Airports Council International (ACI), along with the International Air Transport Association (IATA) and the Civil Air Navigation Services Organisation (CANSO), met at the head offices of the International Civil Aviation Organization (ICAO) in Montreal, Canada to discuss appropriate actions that could mitigate potential risks to civil aviation arising from conflict zones.
The downing of Malaysia Airlines Flight MH17 has put the spotlight on the risk factors related to civilian flights traveling to, from or over conflict zones. At the meeting, attendees agreed that a task force comprised of States and industry experts will be established to produce possible solutions. Findings will be reported to a special meeting of the ICAO Council.
Director General of ACI Angela Gittens noted the existing measures in place to maintain safety and security while at the same time noting that, where possible, processes can and should be refined and enhanced. "Despite the tragic events surrounding the downing of flight MH17, it is important to remember that aviation has an excellent safety record; the condemnable actions of those responsible do not change that," she said in a statement. "Nonetheless, there is always room for improvement, specifically when it comes to ensuring that robust intelligence is put in the right hands.
"ACI and other industry stakeholders will tackle this issue just as we have others in the past—collaboratively and transparently—as we continue to ensure the safety of the traveling public," Gittens added. "Any proposed changes to flight paths necessarily affect airports where slot allocation, fuel uplifts and curfews are concerned. ACI is ready to cooperatively explore effective solutions with ICAO, IATA and CANSO, and today's meeting was a very positive first step in the right direction."
The event attendees also jointly expressed their "strong condemnation" of the use of weapons against civil aviation:
"The downing of Malaysia Airlines Flight MH17 is unacceptable. Our organizations wish to convey our deepest condolences to the families of the passengers and crew who lost their lives in this tragic event. While aviation is the safest form of transport, the MH17 incident has raised troubling concerns with respect to civilian aircraft operating to, from and over conflict zones.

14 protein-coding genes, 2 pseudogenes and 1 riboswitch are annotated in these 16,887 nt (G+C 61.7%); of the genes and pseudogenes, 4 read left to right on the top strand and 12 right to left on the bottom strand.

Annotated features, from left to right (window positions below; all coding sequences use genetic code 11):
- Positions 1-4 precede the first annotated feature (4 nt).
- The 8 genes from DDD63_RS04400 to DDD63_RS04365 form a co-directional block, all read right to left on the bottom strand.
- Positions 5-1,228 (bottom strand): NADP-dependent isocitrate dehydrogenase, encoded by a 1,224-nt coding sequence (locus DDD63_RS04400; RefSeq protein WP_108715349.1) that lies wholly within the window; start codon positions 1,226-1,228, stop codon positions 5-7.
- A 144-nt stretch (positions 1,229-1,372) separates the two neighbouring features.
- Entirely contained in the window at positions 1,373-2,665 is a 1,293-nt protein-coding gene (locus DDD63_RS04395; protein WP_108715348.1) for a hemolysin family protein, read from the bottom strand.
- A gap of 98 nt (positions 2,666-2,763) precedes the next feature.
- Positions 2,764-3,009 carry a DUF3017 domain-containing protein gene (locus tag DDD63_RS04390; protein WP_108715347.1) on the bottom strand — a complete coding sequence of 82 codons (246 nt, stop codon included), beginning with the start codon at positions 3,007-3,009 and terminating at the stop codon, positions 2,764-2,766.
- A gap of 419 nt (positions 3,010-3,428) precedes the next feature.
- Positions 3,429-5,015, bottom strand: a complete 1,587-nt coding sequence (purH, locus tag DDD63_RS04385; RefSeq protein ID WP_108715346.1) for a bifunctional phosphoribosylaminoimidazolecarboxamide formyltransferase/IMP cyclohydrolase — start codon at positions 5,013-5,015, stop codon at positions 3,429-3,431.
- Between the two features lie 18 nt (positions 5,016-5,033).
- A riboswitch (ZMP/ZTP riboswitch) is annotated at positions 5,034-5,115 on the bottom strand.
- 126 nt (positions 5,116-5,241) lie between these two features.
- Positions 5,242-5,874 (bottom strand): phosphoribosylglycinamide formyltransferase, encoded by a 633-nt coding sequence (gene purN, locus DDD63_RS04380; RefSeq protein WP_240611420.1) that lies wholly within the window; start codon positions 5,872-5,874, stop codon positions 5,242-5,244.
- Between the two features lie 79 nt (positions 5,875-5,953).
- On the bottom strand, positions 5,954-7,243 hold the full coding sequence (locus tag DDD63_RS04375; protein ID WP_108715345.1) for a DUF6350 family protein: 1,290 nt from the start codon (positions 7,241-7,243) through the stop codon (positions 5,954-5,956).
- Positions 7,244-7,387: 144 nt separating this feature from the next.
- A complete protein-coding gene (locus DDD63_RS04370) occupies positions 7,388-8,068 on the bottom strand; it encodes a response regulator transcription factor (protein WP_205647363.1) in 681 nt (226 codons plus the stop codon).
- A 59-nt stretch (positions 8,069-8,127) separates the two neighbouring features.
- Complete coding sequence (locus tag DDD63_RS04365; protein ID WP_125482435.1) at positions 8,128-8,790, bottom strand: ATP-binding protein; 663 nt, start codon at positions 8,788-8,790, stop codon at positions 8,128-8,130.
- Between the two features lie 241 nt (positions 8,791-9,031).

"We have met at ICAO today with collective resolve to urgently review the issues and potential responses to be pursued. As a first step, States have been reminded by ICAO of their responsibilities to address any potential risks to civil aviation in their airspace.
"We recognize the essential need for information and intelligence that might affect the safety of our passengers and crew. This is a highly complex and politically sensitive area of international coordination, involving not only civil aviation regulations and procedures but also State national security and intelligence gathering activities.
"All parties to the discussion agreed that ICAO now has an important role to play in working as urgently as possible with its Member States, in coordination with the aviation industry and other bodies within the United Nations, to ensure the right information reaches the right people at the right time.
Moving forward ICAO with support of its industry partners will:
* Immediately establish a senior-level Task Force composed of state and industry experts to address the civil aviation and national security aspects of this challenge, in particular how information can be effectively collected and disseminated.
* Submit the Task Force findings as urgently as possible to a Special Meeting of the ICAO Council for action.
Industry has called for ICAO to also address:
* Fail-safe channels for essential threat information to be made available to civil aviation authorities and industry.
* The need to incorporate into international law, through appropriate UN frameworks, measures to govern the design, manufacture and deployment of modern anti-aircraft weaponry.
ICAO is convening a High-level Safety Conference with all of its 191 Member States in February 2015. Industry and governments stand united and committed to ensuring the safety and security of the global air transport system and its users.
Just before the Montreal gathering, Global Business Travel Association Executive Director and COO Michael W. McCormick issued the following statement:
“The recent attack of the Malaysian airline exposed a significant safety concern on how information regarding potentially dangerous routes is applied...
Corporations send business travelers to every part of the world. Duty of care and risk management is a vital component of today’s business travel.
This incident is a wake-up call: Companies and individual travelers have assumed airlines fly in safe skies, but now must start evaluating flight-path risk as part of their own duty of care responsibilities.
Industry leaders need to step forward and work closely with government intelligence organizations in this dynamically changing environment. Traditional approaches to risk mitigation must be re-evaluated.”